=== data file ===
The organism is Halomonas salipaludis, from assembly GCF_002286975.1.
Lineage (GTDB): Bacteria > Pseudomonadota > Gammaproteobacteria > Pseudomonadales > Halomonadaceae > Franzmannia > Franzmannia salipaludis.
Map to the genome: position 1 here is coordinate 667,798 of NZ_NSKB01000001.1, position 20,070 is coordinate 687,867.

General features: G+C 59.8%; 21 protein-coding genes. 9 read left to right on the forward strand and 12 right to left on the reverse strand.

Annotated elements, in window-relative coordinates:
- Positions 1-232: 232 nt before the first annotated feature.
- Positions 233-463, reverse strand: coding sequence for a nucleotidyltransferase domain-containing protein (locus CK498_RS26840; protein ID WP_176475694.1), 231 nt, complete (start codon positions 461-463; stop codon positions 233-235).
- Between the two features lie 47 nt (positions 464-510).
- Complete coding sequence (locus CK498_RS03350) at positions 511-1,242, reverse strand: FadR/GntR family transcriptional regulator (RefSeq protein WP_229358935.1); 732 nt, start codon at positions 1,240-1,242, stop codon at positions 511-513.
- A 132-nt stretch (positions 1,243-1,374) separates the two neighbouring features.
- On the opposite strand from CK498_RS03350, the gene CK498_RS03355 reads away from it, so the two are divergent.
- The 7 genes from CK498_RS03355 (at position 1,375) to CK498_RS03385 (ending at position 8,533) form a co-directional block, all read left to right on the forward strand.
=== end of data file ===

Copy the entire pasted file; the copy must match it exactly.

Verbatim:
The organism is Halomonas salipaludis, from assembly GCF_002286975.1.
Lineage (GTDB): Bacteria > Pseudomonadota > Gammaproteobacteria > Pseudomonadales > Halomonadaceae > Franzmannia > Franzmannia salipaludis.
Map to the genome: position 1 here is coordinate 667,798 of NZ_NSKB01000001.1, position 20,070 is coordinate 687,867.

General features: G+C 59.8%; 21 protein-coding genes. 9 read left to right on the forward strand and 12 right to left on the reverse strand.

Annotated elements, in window-relative coordinates:
- Positions 1-232: 232 nt before the first annotated feature.
- Positions 233-463, reverse strand: coding sequence for a nucleotidyltransferase domain-containing protein (locus CK498_RS26840; protein ID WP_176475694.1), 231 nt, complete (start codon positions 461-463; stop codon positions 233-235).
- Between the two features lie 47 nt (positions 464-510).
- Complete coding sequence (locus CK498_RS03350) at positions 511-1,242, reverse strand: FadR/GntR family transcriptional regulator (RefSeq protein WP_229358935.1); 732 nt, start codon at positions 1,240-1,242, stop codon at positions 511-513.
- A 132-nt stretch (positions 1,243-1,374) separates the two neighbouring features.
- On the opposite strand from CK498_RS03350, the gene CK498_RS03355 reads away from it, so the two are divergent.
- The 7 genes from CK498_RS03355 (at position 1,375) to CK498_RS03385 (ending at position 8,533) form a co-directional block, all read left to right on the forward strand.